An Offseason of Change for Kansas Football

Since Kansas head football coach Charlie Weis was fired after the Jayhawks’ 23-0 loss versus Texas on September 27, University of Kansas football has gone through two coaching changes, a near upset of the Big 12 Conference co-champion, and a signing day. It has been an offseason of transitions and newfound enthusiasm for the KU football program. What does the future hold for the Jayhawks?

Defensive coordinator and former KU linebacker Clint Bowen took the reigns of the program after Weis’s firing, leading the Jayhawks to a 1-7 record, but garnering widespread praise for a 34-14 victory over Iowa State and a near-upset of No. 4 TCU. Among many KU fans, Bowen was the favored choice to replace Charlie Weis. KU showed improvement in all phases of the game after Bowen took over the coaching duties, and junior Michael Cummings claimed the starting quarterback job from sophomore Montell Cozart.

On December 5, after an extensive search led by KU athletic director Dr. Sheahon Zenger and former Big Eight and interim Big 12 conference commissioner Chuck Neinas, KU hired David Beaty as head football coach. A native of Texas, Beaty is widely regarded as an innovative offensive mind and a vaunted recruiter of Texas football talent. Beaty’s collegiate coaching career started at Rice University in 2006 as passing game coordinator and wide receivers coach. For the 2008 season, Beaty moved to Lawrence, serving as wide receivers coach under Mark Mangino. After moving back to Rice as offensive coordinator in the 2010 season, Beaty returned to KU in 2011 to serve as co-offensive coordinator and wide receivers coach under Turner Gill. From 2012 to 2014, Beaty coached wide receivers and was the recruiting coordinator at Texas A&M University.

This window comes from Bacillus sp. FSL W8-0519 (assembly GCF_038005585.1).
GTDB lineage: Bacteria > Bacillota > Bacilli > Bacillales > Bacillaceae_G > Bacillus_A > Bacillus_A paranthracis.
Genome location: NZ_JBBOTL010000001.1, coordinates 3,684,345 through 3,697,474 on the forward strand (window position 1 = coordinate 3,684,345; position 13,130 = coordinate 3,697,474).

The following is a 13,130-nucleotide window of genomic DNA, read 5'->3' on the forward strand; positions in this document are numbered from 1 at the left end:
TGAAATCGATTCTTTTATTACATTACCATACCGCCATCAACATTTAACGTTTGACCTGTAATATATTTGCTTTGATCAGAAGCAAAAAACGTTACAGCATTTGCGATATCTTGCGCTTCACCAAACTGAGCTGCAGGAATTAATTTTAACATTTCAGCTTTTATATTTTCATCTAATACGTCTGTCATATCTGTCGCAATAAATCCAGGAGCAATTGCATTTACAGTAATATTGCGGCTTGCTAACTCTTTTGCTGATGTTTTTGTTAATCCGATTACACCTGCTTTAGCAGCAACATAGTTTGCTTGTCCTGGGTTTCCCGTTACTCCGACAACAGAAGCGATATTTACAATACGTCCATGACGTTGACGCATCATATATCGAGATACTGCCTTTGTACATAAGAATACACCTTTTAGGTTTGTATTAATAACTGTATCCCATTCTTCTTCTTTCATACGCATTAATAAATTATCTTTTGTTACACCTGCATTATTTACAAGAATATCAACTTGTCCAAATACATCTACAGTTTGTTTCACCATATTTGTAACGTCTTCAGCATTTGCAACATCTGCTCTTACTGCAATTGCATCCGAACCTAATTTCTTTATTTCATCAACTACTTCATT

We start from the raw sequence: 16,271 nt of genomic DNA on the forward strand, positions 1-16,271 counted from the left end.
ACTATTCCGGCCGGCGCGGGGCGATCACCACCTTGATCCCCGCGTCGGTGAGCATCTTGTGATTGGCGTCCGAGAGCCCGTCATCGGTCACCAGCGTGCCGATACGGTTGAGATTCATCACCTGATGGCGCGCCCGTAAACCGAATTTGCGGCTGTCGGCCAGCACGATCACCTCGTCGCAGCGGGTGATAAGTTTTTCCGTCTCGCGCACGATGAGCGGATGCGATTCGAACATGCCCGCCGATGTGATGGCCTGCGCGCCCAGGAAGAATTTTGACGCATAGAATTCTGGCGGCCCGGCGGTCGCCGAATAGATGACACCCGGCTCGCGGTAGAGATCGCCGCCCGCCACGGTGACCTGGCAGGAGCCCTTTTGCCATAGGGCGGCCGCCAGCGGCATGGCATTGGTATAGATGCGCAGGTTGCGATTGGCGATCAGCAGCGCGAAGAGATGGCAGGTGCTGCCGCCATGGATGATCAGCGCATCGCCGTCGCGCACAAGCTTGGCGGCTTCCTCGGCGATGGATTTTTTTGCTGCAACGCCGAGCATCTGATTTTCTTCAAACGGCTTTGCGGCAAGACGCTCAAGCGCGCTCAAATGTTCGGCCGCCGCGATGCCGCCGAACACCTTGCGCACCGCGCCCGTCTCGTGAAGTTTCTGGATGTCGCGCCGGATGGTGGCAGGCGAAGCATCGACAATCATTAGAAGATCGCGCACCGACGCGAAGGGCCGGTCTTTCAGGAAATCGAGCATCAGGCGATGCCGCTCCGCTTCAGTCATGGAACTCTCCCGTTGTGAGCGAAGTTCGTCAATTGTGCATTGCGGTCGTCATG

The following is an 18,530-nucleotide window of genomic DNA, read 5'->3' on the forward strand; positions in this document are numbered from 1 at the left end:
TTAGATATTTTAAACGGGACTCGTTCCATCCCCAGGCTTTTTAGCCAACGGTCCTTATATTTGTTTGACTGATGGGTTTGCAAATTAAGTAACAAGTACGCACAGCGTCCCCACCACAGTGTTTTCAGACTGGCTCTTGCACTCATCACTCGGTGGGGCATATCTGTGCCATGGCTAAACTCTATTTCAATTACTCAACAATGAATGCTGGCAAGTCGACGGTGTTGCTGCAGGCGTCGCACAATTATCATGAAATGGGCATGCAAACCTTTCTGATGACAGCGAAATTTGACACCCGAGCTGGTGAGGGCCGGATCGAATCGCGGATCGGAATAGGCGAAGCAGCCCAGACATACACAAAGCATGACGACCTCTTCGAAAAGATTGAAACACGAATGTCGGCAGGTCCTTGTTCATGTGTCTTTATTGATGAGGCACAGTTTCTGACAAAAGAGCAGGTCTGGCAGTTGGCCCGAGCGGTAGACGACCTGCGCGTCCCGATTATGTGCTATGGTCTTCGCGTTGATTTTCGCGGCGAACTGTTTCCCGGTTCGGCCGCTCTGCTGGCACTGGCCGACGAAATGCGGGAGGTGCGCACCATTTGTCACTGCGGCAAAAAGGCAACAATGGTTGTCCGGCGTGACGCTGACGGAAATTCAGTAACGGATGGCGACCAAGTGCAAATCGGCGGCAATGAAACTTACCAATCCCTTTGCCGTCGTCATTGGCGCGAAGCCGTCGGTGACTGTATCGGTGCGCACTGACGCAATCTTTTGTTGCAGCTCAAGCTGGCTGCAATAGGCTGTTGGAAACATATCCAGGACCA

At his introductory press conference, Beaty laid out a multifaceted plan to resurrect the struggling KU football program.

At his introductory press conference, Beaty laid out a multifaceted plan to resurrect the struggling KU football program. The first element was to bring in a young, aggressive, and talented staff to recruit and coach the players that KU needs to be competitive in the Big 12. Clint Bowen remains on staff as assistant head coach/defensive coordinator, and Rob Likens is KU’s new offensive coordinator/quarterbacks coach. Bowen and Reggie Mitchell, running backs coach and recruiting coordinator, are holdovers from the previous staff. Most coaches on the new staff have reputations as great recruiters, especially in the state of Texas.

The staff appears to be focused on keeping the best in-state high school and junior college talent at KU. In recent years, much of the top-tier Kansas talent has gone elsewhere. Beaty addressed this problem at his introductory press conference.

“We also want to do a good job of keeping the best players in the state of Kansas right here at home at their university,” Beaty said. “That is top priority for us, and we do that by building relationships not only with them but with their coaches and their parents and the families and the fans. We want to develop a walk-on program because we only get so many scholarships a year, and there’s a lot of guys out there in the state of Kansas that want to be a part of our great program, and that walk-on program can be powerful. We want it to be the most powerful walk-on program in the country, and that’s a goal of ours. We want to open the doors to more than just 25 a year of the great athletes that there are here in the great state of Kansas. We truly want this to become a Kansas identity football team.”